Not just another survey: Why taking action from employee feedback is critical to hardwire a culture that supports improvement

Asking your team for their input, feedback, and opportunities for improvement is only as good as listening to their voices, hearing what they’re saying, and acting from their suggestions. Often employees feel as though they are participating in another survey or debrief that they will never see the results of or action from. Taking individual feedback and funneling it into team-based improvement approaches is one way to engage end users in constructive change that transforms work and care. 

Our data overwhelmingly shows that staff want to be included and communicated with, feel safe–physically and psychosocially, and to be supported and valued in their jobs. The real challenge lies within transforming this data into long-lasting change that supports both the individual, as well as the team.

A recent article in the NEJM Catalyst identified three ways leaders can take individual feedback to improve and regenerate their teams as they recover from Covid-19, which can also be applied to “normal” circumstances. Leaders can first take a team approach, identify and designate the change, and finally reflect on changes with the team to modify as needed.

Teams are unique in that they have shared experiences, bonding them together and creating a sense of unity. Recognizing, listening, and supporting teams is just as important as the individual. Ensuring that the team is regenerated, rather than just the individual, allows for more impactful change. Consider using the WMTY framework to host team debrief sessions to understand the collective experience and recognize teams or sub-teams throughout your organization for their hard work.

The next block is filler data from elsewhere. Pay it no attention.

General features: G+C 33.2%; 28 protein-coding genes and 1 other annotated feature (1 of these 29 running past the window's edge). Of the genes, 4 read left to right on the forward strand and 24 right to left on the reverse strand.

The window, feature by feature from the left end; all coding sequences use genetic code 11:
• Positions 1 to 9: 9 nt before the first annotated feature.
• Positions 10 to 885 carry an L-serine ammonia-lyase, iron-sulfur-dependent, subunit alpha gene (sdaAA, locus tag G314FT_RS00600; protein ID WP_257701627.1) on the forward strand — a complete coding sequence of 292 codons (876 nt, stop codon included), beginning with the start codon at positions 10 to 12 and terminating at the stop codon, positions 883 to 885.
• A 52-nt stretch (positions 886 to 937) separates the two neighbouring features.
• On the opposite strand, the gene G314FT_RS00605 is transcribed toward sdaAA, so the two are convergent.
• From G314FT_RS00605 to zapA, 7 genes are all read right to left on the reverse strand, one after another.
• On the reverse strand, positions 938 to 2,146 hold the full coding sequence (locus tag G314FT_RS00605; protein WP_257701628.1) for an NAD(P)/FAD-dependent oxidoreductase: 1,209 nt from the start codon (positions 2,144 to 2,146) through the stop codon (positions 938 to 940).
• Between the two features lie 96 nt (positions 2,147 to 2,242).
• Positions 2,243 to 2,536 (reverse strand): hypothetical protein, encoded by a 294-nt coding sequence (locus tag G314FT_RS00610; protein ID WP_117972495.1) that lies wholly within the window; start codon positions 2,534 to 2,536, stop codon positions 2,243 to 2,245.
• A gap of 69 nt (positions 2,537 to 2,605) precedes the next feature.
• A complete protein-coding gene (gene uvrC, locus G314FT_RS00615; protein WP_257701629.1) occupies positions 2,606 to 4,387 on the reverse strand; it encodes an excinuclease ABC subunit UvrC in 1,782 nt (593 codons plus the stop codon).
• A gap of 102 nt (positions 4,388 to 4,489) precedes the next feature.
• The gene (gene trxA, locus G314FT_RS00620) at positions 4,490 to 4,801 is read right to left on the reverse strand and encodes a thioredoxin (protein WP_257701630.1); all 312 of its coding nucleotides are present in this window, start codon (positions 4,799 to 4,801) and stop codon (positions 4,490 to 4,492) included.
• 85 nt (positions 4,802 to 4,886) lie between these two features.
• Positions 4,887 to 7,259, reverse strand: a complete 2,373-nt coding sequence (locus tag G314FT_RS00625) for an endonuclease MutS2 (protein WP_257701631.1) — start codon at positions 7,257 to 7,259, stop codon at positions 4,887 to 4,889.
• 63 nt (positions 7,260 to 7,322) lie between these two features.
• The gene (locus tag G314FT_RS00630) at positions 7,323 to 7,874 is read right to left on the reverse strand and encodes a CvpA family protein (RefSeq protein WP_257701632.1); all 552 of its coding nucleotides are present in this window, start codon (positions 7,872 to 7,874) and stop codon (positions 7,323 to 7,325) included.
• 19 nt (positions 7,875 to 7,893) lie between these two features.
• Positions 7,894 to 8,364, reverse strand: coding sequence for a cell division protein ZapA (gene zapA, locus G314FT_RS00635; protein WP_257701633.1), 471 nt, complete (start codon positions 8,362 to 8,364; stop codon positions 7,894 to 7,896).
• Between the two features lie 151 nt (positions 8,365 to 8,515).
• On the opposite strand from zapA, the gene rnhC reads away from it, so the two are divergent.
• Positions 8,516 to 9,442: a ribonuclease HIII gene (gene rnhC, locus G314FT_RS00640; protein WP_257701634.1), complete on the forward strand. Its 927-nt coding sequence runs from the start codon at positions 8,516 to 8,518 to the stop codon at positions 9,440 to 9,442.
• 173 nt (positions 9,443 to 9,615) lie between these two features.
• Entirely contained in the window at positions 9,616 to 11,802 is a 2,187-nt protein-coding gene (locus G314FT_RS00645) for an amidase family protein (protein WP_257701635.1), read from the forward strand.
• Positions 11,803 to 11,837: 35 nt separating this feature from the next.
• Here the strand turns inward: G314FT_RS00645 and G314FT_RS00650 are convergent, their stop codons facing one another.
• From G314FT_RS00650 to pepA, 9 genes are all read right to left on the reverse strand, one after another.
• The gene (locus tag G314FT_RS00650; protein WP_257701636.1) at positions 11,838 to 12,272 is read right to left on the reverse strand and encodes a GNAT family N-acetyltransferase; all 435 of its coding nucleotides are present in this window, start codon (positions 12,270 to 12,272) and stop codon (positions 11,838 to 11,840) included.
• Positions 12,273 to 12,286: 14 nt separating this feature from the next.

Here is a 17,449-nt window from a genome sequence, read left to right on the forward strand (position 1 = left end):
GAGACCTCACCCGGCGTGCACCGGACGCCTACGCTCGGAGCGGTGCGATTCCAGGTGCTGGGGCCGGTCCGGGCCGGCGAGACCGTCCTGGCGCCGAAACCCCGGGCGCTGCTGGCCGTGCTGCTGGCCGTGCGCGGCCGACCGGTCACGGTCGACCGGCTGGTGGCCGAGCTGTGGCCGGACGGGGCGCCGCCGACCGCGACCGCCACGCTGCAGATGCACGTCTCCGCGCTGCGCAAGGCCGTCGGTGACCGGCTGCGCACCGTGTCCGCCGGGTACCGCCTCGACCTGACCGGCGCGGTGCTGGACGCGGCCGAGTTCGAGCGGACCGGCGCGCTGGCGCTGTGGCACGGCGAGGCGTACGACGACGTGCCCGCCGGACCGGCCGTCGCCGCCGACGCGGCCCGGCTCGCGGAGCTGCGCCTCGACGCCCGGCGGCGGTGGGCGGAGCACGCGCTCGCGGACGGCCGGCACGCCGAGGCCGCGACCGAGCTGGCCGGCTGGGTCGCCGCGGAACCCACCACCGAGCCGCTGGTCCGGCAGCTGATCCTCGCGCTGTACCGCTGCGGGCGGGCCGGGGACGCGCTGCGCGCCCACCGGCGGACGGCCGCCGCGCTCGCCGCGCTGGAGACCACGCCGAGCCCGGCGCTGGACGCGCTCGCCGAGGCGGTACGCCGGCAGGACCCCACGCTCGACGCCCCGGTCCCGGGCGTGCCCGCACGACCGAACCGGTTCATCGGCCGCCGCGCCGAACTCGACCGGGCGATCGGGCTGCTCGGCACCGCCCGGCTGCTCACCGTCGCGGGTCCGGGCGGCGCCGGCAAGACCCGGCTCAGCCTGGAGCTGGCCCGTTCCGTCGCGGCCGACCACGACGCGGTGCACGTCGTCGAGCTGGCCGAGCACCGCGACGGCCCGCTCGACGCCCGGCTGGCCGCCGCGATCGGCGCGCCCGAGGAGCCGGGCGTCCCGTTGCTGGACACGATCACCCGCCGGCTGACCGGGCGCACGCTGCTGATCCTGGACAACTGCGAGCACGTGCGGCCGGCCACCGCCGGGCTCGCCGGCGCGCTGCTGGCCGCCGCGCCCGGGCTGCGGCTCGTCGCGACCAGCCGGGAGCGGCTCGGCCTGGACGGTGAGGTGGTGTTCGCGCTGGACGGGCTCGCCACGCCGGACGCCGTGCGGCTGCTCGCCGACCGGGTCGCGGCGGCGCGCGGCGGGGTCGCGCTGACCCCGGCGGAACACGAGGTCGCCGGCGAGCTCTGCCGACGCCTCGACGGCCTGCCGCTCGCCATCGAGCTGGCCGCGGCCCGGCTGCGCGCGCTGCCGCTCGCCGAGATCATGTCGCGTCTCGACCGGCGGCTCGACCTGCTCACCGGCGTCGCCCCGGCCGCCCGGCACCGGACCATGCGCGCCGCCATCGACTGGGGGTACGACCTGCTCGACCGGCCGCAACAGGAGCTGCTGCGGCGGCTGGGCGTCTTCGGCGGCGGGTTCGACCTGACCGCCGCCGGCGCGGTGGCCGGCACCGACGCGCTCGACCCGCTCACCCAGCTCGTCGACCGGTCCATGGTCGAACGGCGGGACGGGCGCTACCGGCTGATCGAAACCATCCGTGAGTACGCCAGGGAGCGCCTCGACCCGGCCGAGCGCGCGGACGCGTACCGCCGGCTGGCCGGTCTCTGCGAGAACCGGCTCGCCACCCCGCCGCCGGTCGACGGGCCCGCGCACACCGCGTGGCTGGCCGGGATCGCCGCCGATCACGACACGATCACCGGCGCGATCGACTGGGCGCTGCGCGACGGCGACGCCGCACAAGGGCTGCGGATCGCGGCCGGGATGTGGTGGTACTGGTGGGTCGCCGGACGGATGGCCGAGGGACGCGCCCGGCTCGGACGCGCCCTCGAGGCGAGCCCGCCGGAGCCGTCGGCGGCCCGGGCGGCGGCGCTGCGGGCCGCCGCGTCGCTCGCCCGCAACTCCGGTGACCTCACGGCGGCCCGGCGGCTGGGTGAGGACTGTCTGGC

Next, regeneration must be marked by leaders - the change must be identified and designated, have meaning, and proper recognition of what the team has previously experienced. To recover from a large incident, such as the Covid-19 pandemic, the authors suggest hosting an event such as an annual retreat. 

Lastly, regeneration must allow time for reflection and learning - something that does not always happen in healthcare. As a team, reflect on what happened, what changes you want to keep and which you want to discontinue. Make it a habit to debrief after large and small scale events so it becomes ingrained in your team's culture. Ask simple questions like these to jumpstart conversation and obtain actionable feedback: 

  • What did we do well?
  • What can we do better next time?

Regenerating teams is a challenge that all industries will face following the Covid-19 pandemic. Point of care teams are particularly in need as they are experiencing high incidences of burnout across the board. Prioritizing your team's regeneration with the support of goShadow’s tools is a proven way to help your team feel communicated with, safe, and supported. Providing real-time debrief sessions augmented with a “What Matters to You?” approach can drive lasting change and regeneration in your team.


Sara J. Singer, P. D., & Michaela J. Kerrissey, P. D. (n.d.). Leading health care teams beyond COVID-19: Marking the moment and shifting from recuperation to regeneration. NEJM Catalyst Innovations in Care Delivery. Retrieved May 13, 2022, from

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Posted on

May 13, 2022